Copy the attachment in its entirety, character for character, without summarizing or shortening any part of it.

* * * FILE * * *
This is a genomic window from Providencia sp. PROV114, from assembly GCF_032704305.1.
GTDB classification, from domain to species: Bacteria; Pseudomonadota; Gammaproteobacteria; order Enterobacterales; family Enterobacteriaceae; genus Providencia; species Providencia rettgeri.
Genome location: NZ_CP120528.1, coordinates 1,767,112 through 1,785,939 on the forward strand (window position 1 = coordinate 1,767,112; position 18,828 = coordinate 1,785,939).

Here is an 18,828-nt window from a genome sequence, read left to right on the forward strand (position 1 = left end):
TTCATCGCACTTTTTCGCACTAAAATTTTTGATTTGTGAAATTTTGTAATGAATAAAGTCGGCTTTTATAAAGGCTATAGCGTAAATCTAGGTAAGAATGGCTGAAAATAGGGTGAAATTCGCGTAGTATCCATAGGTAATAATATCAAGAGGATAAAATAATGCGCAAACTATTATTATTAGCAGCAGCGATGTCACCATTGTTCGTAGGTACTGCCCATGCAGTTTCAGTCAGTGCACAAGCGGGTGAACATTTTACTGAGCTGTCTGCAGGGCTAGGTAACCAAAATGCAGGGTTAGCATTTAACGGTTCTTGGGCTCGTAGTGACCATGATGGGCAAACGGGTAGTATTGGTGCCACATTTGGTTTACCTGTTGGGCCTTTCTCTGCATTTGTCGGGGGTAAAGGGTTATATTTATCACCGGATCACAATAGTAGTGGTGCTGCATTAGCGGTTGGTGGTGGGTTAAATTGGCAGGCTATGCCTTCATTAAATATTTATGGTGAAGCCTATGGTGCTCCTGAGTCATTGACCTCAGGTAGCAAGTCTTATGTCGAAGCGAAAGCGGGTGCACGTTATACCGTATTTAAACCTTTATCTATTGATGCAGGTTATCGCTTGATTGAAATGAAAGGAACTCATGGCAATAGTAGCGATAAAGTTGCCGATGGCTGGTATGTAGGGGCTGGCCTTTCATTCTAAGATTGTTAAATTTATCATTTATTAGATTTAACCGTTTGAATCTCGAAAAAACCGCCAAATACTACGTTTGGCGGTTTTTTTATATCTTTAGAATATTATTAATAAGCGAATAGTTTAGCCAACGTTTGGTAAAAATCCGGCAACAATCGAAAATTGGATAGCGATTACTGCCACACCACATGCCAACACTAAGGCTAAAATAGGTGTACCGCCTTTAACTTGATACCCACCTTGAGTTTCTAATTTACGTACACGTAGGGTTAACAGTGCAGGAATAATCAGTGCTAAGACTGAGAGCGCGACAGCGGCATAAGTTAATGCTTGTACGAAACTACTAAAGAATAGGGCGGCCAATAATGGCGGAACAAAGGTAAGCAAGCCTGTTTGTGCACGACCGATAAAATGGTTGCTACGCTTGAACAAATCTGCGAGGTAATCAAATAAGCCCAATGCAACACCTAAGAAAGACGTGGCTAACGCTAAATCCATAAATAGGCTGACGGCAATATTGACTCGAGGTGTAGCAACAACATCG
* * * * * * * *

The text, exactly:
This is a genomic window from Providencia sp. PROV114, from assembly GCF_032704305.1.
GTDB classification, from domain to species: Bacteria; Pseudomonadota; Gammaproteobacteria; order Enterobacterales; family Enterobacteriaceae; genus Providencia; species Providencia rettgeri.
Genome location: NZ_CP120528.1, coordinates 1,767,112 through 1,785,939 on the forward strand (window position 1 = coordinate 1,767,112; position 18,828 = coordinate 1,785,939).

Here is an 18,828-nt window from a genome sequence, read left to right on the forward strand (position 1 = left end):
TTCATCGCACTTTTTCGCACTAAAATTTTTGATTTGTGAAATTTTGTAATGAATAAAGTCGGCTTTTATAAAGGCTATAGCGTAAATCTAGGTAAGAATGGCTGAAAATAGGGTGAAATTCGCGTAGTATCCATAGGTAATAATATCAAGAGGATAAAATAATGCGCAAACTATTATTATTAGCAGCAGCGATGTCACCATTGTTCGTAGGTACTGCCCATGCAGTTTCAGTCAGTGCACAAGCGGGTGAACATTTTACTGAGCTGTCTGCAGGGCTAGGTAACCAAAATGCAGGGTTAGCATTTAACGGTTCTTGGGCTCGTAGTGACCATGATGGGCAAACGGGTAGTATTGGTGCCACATTTGGTTTACCTGTTGGGCCTTTCTCTGCATTTGTCGGGGGTAAAGGGTTATATTTATCACCGGATCACAATAGTAGTGGTGCTGCATTAGCGGTTGGTGGTGGGTTAAATTGGCAGGCTATGCCTTCATTAAATATTTATGGTGAAGCCTATGGTGCTCCTGAGTCATTGACCTCAGGTAGCAAGTCTTATGTCGAAGCGAAAGCGGGTGCACGTTATACCGTATTTAAACCTTTATCTATTGATGCAGGTTATCGCTTGATTGAAATGAAAGGAACTCATGGCAATAGTAGCGATAAAGTTGCCGATGGCTGGTATGTAGGGGCTGGCCTTTCATTCTAAGATTGTTAAATTTATCATTTATTAGATTTAACCGTTTGAATCTCGAAAAAACCGCCAAATACTACGTTTGGCGGTTTTTTTATATCTTTAGAATATTATTAATAAGCGAATAGTTTAGCCAACGTTTGGTAAAAATCCGGCAACAATCGAAAATTGGATAGCGATTACTGCCACACCACATGCCAACACTAAGGCTAAAATAGGTGTACCGCCTTTAACTTGATACCCACCTTGAGTTTCTAATTTACGTACACGTAGGGTTAACAGTGCAGGAATAATCAGTGCTAAGACTGAGAGCGCGACAGCGGCATAAGTTAATGCTTGTACGAAACTACTAAAGAATAGGGCGGCCAATAATGGCGGAACAAAGGTAAGCAAGCCTGTTTGTGCACGACCGATAAAATGGTTGCTACGCTTGAACAAATCTGCGAGGTAATCAAATAAGCCCAATGCAACACCTAAGAAAGACGTGGCTAACGCTAAATCCATAAATAGGCTGACGGCAATATTGACTCGAGGTGTAGCAACAACATCG